Enjoy a Nourishing Meal … That You Didn’t Prepare
There’s a saying that those who prepare food never really get to enjoy it. I don’t know where this adage came from, but people sure like repeating it, so let’s go with the notion that it isn’t #fakenews. Personally, I’d put money on it having to do with sensory overload, which like, if that isn’t the theme of the secular season, tell me what else is.
That said, one of the best things we can do for ourselves in times of too much everything is to do absolutely nothing. When it comes to food, this means letting someone else occasionally prepare it for you. Food is nourishing on its own, but the act of consuming a good meal made with someone else’s hands is a transcendent experience. If we let it happen, letting someone cook for us reminds us that we are cared for. And in this season, when so often we neglect our own needs in the process of caring for everyone else, I can’t think of many better things to do. So, go out to eat, dine in chez vous or at the home of another loved one. But fill up on the love you’ll receive. Then look around to see who else you might share this spectacular gift with.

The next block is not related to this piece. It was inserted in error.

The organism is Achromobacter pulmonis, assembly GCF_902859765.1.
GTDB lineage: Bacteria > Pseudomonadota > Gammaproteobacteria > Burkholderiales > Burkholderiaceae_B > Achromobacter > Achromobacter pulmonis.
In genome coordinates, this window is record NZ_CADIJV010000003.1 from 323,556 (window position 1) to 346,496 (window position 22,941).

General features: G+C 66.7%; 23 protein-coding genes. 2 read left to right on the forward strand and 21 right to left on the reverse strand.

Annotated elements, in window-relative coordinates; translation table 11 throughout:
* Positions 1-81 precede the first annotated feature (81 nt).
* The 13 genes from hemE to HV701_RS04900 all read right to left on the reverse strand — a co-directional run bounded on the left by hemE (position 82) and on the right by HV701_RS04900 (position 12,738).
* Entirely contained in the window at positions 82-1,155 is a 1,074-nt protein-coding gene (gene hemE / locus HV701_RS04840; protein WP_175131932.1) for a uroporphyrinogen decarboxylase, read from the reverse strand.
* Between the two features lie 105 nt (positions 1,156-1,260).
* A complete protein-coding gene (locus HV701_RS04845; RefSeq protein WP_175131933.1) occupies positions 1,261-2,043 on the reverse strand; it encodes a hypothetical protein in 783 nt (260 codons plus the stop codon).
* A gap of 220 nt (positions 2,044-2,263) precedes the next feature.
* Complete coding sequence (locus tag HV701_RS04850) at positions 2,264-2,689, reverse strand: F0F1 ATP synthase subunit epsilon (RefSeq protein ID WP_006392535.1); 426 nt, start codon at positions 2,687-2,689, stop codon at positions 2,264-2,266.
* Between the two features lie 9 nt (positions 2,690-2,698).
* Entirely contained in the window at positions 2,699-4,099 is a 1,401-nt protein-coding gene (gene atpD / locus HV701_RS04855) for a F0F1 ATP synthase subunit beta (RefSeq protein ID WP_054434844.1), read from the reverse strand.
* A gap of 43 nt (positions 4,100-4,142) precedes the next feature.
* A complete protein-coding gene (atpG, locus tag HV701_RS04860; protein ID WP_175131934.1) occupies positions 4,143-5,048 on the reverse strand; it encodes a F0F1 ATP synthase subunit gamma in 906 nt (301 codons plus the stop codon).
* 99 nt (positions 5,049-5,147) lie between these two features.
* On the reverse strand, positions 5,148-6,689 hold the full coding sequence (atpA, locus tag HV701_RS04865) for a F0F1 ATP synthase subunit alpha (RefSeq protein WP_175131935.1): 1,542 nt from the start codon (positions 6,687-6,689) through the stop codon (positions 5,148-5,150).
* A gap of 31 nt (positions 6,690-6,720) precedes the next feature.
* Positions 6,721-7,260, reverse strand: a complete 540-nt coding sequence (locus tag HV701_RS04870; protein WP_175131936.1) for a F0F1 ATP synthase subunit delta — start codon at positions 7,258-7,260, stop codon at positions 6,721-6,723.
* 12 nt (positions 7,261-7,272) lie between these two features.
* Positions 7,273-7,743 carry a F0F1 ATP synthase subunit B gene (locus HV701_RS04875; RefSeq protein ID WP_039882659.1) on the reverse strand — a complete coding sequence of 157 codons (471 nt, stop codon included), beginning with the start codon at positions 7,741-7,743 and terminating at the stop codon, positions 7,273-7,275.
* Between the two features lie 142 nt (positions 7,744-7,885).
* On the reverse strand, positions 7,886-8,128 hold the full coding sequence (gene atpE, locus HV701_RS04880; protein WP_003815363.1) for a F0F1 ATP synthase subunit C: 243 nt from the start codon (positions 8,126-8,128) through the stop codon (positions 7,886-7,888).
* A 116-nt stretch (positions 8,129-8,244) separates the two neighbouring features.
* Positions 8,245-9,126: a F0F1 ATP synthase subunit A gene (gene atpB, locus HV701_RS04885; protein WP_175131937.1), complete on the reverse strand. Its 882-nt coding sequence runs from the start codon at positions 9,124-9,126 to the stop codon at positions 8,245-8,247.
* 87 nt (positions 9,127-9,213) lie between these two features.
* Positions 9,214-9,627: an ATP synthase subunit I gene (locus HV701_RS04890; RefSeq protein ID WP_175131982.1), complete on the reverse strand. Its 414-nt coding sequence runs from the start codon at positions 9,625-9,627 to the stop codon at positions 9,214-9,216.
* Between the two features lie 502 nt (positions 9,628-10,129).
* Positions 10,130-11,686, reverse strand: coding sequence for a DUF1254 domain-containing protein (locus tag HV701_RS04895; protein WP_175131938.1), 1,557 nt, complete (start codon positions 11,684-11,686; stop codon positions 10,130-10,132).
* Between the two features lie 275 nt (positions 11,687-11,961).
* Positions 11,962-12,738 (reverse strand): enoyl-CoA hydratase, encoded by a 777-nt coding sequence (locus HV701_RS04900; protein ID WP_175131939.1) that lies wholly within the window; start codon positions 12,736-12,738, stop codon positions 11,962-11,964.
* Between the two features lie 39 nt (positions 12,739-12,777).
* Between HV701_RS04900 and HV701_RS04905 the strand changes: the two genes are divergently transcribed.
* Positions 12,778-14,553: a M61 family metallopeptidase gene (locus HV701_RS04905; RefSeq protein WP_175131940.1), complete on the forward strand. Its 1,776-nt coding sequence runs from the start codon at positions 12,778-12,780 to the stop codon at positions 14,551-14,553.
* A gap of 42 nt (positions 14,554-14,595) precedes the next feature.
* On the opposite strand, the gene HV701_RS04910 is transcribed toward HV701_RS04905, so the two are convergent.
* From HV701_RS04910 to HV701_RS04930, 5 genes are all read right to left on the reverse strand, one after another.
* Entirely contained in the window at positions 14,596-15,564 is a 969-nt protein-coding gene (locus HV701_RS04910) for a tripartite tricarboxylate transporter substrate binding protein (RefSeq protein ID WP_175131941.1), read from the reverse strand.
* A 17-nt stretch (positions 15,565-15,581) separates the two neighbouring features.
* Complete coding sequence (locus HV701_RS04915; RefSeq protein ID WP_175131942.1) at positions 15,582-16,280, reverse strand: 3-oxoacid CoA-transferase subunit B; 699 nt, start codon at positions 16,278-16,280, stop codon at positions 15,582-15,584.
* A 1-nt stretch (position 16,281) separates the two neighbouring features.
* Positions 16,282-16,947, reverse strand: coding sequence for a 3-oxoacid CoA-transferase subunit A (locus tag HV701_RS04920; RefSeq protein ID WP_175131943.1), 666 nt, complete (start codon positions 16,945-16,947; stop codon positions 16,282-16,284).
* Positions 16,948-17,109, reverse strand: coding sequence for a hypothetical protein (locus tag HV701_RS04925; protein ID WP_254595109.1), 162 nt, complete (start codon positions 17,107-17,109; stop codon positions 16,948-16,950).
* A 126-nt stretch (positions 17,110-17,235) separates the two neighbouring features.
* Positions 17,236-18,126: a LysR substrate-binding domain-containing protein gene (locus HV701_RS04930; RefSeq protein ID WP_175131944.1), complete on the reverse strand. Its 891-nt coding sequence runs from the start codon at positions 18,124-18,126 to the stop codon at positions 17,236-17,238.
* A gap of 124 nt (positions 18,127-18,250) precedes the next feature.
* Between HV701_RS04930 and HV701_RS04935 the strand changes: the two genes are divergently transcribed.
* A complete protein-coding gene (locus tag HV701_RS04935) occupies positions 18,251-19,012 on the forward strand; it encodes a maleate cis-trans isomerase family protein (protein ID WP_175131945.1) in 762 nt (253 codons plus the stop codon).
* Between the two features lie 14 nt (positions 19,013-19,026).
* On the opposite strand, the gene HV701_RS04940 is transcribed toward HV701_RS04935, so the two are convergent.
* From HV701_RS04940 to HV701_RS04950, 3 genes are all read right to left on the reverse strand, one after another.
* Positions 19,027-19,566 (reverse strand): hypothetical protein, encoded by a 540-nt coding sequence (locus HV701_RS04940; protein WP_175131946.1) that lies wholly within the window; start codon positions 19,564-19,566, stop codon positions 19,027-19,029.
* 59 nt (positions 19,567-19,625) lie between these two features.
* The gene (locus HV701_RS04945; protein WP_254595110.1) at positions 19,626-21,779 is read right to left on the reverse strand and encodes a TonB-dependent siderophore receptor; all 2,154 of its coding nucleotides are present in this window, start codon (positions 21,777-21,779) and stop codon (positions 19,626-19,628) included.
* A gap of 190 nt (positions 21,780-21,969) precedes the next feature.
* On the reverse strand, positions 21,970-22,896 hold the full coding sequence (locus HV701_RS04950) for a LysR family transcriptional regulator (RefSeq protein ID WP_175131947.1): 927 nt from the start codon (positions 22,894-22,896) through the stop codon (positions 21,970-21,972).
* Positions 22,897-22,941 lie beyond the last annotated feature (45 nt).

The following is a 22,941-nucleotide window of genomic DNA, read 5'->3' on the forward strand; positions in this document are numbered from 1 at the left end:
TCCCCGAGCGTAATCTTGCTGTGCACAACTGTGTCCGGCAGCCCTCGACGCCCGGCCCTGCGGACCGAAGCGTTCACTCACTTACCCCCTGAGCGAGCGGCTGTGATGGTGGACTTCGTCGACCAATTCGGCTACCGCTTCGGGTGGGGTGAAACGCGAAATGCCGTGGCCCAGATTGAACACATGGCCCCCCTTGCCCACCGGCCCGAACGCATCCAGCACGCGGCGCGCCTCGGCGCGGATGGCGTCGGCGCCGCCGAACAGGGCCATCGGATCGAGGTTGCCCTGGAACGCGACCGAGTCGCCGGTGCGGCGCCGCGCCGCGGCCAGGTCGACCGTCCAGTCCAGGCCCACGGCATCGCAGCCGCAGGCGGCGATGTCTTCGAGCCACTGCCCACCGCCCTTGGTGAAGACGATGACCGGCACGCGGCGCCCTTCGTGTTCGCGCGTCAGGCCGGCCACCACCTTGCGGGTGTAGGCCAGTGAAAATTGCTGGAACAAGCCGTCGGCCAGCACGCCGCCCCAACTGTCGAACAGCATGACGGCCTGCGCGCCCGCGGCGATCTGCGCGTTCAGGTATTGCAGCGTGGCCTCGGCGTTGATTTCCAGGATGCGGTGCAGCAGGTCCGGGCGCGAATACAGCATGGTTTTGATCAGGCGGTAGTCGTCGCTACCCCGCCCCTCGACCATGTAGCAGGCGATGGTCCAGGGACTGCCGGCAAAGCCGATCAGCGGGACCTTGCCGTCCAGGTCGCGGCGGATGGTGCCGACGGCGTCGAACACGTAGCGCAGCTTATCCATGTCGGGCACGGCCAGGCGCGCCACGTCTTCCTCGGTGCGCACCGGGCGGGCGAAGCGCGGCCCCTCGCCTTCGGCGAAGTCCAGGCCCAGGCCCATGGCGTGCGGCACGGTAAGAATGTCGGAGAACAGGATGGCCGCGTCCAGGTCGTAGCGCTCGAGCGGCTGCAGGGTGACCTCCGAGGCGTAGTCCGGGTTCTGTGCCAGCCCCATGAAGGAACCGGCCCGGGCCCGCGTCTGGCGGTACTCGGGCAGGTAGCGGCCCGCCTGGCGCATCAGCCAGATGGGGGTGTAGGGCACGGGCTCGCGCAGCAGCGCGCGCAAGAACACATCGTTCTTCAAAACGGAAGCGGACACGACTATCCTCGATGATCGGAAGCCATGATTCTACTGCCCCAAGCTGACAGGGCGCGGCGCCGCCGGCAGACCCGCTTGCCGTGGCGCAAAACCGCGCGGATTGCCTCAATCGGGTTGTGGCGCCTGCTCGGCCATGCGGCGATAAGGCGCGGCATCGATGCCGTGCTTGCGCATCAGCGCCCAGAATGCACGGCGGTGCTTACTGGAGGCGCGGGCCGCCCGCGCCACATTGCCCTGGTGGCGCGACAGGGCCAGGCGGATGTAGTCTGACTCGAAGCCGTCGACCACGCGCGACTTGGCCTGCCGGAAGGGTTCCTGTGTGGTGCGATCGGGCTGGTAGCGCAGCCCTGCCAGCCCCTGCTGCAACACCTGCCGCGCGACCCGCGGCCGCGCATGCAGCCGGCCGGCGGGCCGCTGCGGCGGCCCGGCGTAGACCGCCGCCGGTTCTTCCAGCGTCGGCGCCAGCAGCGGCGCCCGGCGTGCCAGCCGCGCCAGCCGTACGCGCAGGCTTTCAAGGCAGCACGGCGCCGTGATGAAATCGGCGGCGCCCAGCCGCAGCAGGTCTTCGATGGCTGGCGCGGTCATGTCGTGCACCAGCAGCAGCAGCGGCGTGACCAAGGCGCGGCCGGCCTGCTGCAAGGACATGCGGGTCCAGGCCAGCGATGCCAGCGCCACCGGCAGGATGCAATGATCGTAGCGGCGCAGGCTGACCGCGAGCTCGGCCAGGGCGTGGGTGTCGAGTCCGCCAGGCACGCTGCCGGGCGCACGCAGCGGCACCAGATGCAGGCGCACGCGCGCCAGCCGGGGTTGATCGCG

Talk to a Friend or Loved One
This brings me to my next point. The holidays are hard. Don’t do them alone. Even if you’re feeling all merry and bright today, no one knows what tomorrow might bring. What if tomorrow brings the greatest achievement of your lifetime? But also, what if tomorrow brings an unimaginable loss? Or, in a more likely scenario, what if tomorrow feels like an endless march through commercialism-fueled mania, and you’re stressed and standing in line in some big-box store for three hours to get that one thing you know that one person might not actually hate, and you’re not exactly singing “Welcome, Christmas” with all of Whoville? Wait, is that just me? Sorry. Moving along.
All joking aside, what I’d like to suggest is this: fight the urge to talk about the holidays 24/7. Remember that your loved ones have full lives outside these few months as well as within them. Check in with each other, routinely and with genuine concern. Bonus points if you find ways to pair this with other caring ideas.